Corn started pollinating within the last week, and soybeans range from full flowering (R2) to beginning pod (R2). The hot topics this past week across the state included foliar fungicide decisions, corn rootworms, and herbicide injury in soybeans. Read on for more specifics on what ISU Extension field agronomists are hearing and seeing around the state.
Gentry Sorenson (Region 2): “Rain fell across much of the area last week, with rainfall totals right around 1 inch or just slightly less than 1 inch on July 14. Continued rainfall will be welcomed as fields dried quickly after the rain event last week. Corn is in the VT to R1 growth stage, with a majority of the fields at the R1 stage. Growers have called with questions on corn rootworm beetles, with corn rootworm beetles spotted on field visits. Continue to monitor fields through pollination and check for silk clipping. Additional information on corn rootworm and other corn silk feeders can be found here. Soybean insects were not spotted on field visits last week, and I have not received any calls with questions on soybean insects to date. Soybeans are at the R2 to R3 growth stage with most of the fields that I walked at the R2 stage. Soybean herbicide off-target field calls continued last week, with most of the calls coming from more of the eastern part of the area that I serve. Additional questions were related to corn and soybean fungicide application timing as well as insecticide application.”
North Central Iowa
Angie Rieck-Hinz (Region 3): “For the week of July 12 to July 19, the eastern part of my counties received some much-needed rainfall (yes, I know I sound like a broken record). Eldora had 1.51 inches, and Iowa Falls had 1.08 inches of rain. The Webster City area remains dry and has received less than one inch of rain to date in July. The crop stress is evident in both the corn and soybeans. The comment I hear most frequently is “I don’t know how this crop can look this decent with very little rain”. With that rain also came some mostly minor crop damage from the tornado that traveled from Stratford to the north and east of Jewell. There is little to no disease pressure in corn and soybeans. Rootworm beetles are abundant in some areas. Take the time to dig roots and evaluate any feeding damage. Herbicide complaint calls continue."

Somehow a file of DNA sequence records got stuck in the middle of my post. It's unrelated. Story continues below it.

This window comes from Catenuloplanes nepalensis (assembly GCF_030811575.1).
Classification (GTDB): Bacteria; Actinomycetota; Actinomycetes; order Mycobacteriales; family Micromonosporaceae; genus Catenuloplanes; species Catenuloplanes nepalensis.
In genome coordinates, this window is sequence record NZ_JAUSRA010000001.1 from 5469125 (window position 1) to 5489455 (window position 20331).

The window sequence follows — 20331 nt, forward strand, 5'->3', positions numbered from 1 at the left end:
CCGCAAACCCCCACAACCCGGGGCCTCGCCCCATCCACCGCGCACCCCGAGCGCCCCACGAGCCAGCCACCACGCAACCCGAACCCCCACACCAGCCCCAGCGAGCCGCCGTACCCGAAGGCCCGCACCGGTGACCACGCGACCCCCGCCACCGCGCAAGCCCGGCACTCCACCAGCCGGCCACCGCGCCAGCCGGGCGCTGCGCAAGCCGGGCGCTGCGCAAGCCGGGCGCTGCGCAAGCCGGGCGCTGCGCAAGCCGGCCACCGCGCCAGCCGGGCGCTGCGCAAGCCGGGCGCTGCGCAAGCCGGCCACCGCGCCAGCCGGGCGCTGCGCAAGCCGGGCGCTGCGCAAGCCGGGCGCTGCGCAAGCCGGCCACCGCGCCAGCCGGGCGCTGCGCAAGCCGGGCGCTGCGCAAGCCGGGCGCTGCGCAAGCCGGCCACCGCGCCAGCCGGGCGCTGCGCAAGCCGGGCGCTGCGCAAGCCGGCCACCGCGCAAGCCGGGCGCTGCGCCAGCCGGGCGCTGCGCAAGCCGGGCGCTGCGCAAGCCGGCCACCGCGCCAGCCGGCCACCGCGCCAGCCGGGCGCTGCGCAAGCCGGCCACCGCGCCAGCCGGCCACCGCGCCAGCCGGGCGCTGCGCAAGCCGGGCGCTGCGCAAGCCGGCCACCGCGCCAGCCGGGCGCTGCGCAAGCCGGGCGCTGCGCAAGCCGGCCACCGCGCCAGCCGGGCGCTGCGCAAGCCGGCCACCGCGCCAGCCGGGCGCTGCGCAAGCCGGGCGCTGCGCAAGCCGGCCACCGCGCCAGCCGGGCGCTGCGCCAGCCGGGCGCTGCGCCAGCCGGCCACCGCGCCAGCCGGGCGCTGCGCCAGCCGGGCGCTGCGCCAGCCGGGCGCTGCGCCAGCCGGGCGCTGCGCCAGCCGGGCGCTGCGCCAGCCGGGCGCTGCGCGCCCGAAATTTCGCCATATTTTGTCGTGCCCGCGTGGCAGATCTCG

Josh Michel (Region 5): “Most of NE Iowa received some much-needed rainfall throughout last week. Up to 3 inches fell in areas along Highway 20, while parts of Allamakee and Winneshiek Counties only received around 0.5 inch. This couldn’t have come at a better time as pollination is occurring in many cornfields and soybeans are starting to set on pods. Dry weather in the forecast should allow any remaining second harvest of alfalfa to get finished up. I’d also expect to start seeing oat harvest to begin this week. Recent rains and cooler than normal temperatures last week provided some relief to pastures, and many have greened up. The vast majority of recent field calls have centered around pesticide drift complaints and damage to soybean fields. Other field calls have included questions regarding alfalfa and small grain management as well as several questions pertaining to fungicide applications.”